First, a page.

So, the British people have spoken. Brexit it is.
Acres of newsprint have been taken up since the vote of 23 June speculating on what it all means. In a nod to the summer’s big cinematic blockbuster, the date has been proclaimed by some erstwhile Leave campaigners as the UK’s ‘Independence Day’.
But, while the people may have voted, uncertainty reigns. Nobody truly knows what it means, what will happen, or when.
Scottish independence. The fate of the border dividing Ireland. The financial future of the City of London. The extrication of a country from the mass of European legal, regulatory and constitutional fabric. The future of the European project itself. Era-defining challenges lie ahead not only for the UK and its four constituent nations, but for the entire European political class.
More than most, Ireland has skin in the game. But, rather than speculating on some of the bigger existential questions, this column focuses narrowly on the prospects for economic relations between the North and South of our island.
Come what may, a ‘hard’ border with passport controls is unlikely ever to be introduced. The free flow of people North and South is likely to continue unabated. The alternative is unthinkable; a practical and political impossibility.
For years, the fluctuating exchange rate and differential excise duties have made for a roaring cross-border trade. This will continue. The recent and ongoing sterling devaluation means long tailbacks out of Newry are likely over the coming months. For many in the Republic, Christmas shopping just got cheaper.
Assuming the UK leaves the EU, it is possible that random customs checks for goods could eventually be introduced between North and South, as is currently the case between Norway and Sweden. This need not be of much practical consequence if – as with Norway and Sweden – both countries are part of the EU’s single market. But, Norway, Iceland, Switzerland and other non-EU members, pay a price for access to the single market: they pay into the EU’s budget, accept the free movement of people and accept the vast bulk of EU legislation without having a say in its drafting.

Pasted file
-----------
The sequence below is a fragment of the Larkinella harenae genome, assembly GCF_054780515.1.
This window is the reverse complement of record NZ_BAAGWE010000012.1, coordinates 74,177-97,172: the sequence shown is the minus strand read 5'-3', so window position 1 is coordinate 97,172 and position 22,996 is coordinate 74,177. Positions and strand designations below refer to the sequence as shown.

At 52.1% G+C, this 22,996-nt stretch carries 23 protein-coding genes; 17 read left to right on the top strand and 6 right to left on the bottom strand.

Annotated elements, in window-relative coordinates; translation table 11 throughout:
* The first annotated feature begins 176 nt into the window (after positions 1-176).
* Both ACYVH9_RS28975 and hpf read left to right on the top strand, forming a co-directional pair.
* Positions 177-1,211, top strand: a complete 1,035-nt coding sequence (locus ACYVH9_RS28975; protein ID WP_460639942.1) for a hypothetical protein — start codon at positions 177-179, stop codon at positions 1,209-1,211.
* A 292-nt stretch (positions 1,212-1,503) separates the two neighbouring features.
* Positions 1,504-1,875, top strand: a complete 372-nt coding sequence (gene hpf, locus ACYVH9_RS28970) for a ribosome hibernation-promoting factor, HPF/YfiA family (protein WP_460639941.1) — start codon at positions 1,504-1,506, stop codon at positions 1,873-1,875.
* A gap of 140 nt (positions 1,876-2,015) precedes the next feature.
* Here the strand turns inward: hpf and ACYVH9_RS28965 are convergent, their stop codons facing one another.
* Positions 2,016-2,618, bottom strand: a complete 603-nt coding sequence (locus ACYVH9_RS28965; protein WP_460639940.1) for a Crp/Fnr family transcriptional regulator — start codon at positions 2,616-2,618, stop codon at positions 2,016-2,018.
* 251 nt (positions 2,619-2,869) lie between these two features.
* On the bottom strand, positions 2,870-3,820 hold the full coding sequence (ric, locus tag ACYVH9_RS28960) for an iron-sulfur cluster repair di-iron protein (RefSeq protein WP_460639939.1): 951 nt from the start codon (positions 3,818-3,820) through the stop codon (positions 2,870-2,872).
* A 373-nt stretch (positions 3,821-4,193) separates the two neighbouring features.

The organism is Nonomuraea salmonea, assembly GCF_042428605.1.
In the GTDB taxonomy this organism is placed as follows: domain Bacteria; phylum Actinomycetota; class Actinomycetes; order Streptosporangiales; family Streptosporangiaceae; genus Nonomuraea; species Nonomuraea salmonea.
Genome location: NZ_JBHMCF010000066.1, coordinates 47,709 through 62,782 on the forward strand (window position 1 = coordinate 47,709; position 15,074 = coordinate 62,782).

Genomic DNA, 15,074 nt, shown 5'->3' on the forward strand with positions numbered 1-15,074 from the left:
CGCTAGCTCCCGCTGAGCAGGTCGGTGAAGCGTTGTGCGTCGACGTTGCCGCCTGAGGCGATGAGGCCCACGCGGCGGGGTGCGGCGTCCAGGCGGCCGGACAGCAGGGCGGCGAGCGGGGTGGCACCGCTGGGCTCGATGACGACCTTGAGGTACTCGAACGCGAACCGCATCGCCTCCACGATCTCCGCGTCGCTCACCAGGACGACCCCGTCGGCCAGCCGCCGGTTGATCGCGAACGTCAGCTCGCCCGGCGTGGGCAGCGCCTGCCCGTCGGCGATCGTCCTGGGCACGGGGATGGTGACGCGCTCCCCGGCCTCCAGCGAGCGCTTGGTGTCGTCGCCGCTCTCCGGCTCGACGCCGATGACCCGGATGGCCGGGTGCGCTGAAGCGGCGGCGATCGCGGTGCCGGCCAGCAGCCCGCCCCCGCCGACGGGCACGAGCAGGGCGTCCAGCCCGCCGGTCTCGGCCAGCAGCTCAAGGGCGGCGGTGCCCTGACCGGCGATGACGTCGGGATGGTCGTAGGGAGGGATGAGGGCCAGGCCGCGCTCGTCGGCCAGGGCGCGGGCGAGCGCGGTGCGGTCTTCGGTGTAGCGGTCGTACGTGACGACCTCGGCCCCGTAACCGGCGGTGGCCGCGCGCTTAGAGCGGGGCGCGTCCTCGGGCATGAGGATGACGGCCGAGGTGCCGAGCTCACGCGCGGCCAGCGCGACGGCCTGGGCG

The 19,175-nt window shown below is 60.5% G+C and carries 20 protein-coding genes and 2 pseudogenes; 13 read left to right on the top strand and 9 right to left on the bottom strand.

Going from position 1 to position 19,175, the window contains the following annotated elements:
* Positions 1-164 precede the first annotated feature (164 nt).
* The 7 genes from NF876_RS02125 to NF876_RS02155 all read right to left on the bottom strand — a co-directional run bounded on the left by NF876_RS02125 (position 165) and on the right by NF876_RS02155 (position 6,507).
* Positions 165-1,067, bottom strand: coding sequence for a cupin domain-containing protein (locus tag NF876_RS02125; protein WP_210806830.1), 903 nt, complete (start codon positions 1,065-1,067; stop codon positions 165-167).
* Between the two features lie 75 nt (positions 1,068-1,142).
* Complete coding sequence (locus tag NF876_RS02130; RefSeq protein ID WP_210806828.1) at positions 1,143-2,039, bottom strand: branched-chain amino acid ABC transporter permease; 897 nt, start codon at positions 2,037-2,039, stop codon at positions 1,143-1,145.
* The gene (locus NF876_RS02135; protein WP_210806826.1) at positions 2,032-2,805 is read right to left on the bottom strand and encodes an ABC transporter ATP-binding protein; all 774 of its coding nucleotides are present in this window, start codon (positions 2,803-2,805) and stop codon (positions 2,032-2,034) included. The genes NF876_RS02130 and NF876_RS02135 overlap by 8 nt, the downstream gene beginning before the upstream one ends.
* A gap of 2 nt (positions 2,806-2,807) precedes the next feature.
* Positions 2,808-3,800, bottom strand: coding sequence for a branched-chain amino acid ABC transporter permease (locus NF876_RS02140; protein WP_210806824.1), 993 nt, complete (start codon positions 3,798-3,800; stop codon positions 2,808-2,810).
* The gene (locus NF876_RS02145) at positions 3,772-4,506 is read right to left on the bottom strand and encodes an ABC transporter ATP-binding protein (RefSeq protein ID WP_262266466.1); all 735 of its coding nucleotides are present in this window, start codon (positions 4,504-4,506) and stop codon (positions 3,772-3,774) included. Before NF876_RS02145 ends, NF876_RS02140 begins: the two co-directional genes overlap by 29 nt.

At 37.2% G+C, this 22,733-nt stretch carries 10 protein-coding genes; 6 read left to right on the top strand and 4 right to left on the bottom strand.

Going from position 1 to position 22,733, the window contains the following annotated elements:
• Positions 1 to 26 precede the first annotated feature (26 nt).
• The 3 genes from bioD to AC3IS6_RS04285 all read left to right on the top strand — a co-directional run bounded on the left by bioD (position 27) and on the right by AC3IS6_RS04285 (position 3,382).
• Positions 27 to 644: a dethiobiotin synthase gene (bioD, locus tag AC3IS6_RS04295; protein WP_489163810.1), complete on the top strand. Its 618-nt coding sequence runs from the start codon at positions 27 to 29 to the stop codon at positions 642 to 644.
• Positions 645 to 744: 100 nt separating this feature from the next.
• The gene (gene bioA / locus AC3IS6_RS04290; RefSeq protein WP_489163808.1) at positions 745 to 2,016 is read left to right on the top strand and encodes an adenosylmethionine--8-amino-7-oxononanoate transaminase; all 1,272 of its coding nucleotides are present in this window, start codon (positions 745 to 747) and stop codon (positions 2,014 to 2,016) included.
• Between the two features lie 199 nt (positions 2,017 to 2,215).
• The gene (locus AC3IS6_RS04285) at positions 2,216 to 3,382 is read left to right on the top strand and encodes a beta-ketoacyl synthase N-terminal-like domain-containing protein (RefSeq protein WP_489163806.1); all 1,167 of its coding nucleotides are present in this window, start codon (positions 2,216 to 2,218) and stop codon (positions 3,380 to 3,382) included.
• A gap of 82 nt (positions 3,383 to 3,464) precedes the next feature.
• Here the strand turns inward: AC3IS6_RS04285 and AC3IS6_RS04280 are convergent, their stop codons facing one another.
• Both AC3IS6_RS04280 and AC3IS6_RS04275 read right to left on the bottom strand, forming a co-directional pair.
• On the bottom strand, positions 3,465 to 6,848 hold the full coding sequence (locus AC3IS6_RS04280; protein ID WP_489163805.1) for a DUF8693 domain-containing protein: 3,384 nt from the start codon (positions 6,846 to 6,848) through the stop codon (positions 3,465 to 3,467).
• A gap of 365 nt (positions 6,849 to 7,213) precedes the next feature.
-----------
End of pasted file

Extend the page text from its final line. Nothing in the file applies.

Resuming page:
Such a relationship would seem to be at variance with the stated demands of the Brexiteers, who nonetheless wish to remain in the single market. Resolving this fundamental paradox will constitute the core of the Brexit negotiations. As an example, Switzerland voted in 2014 to end freedom of movement of people by 2017 so as to stem immigration. But, if it follows through, it may exit the single market by default. Like the UK, they can’t have it both ways.
If the UK were to exit not just the EU, but also the single market, that would be a game-changer. It’s hard to see in this case how eventual customs checks between Northern Ireland and the Republic could be avoided. In a worst case – though, in my view, ultimately unlikely – scenario, there could even be tariffs on imports and exports between North and South. Not only would this roll back all-island economic integration, but it would devastate communities on both sides of the border. Such an exit from the single market would likely hit the North harder than the South given the former’s now narrower industrial base and its more limited exports further afield.
The main reason the North’s private sector has stagnated and declined in relative terms since partition is the Republic’s success in attracting foreign direct investment in recent decades. To help redress the balance, the North had been granted permission by London to match the South’s 12.5% corporation tax rate by 2018. The prospects for this move are now unclear, but may be moot. Firstly, the UK Chancellor has signaled an intention to bring the corporation tax rate for the entire UK much closer to the Irish rate. So, it would not just be the North that would become a more attractive destination for investment. Secondly, and more importantly, if the North and the rest of the UK exits the single market, they won’t be able to compete with the Republic as a base for multinationals wishing to sell into that single market.
Such an outcome may seem unthinkable – and the politics fraught with danger – but this would be the logical conclusion of a Brexit from the single market. Not so long ago, even Brexit from the EU was unthinkable to the powers that be, so the possibility cannot be discounted.
Ultimately, the big decisions will be made at European level and will take several years to play out. Realistically, there is only so much in the way of contingency planning that we can undertake in the face of an impending disaster. But, every community on this island deserves that the authorities do their utmost to prepare for the worst, while agitating for the best. In the short-term, this means making the most of existing North-South bodies and cotinuing to stress Irish exceptionalism at EU level. While the execution may have been politically cack-handed, there is merit in the Taoiseach’s idea of a dedicated all-island, Brexit-specific forum. But, it needs buy-in from all communities. After all, we’re all in this together.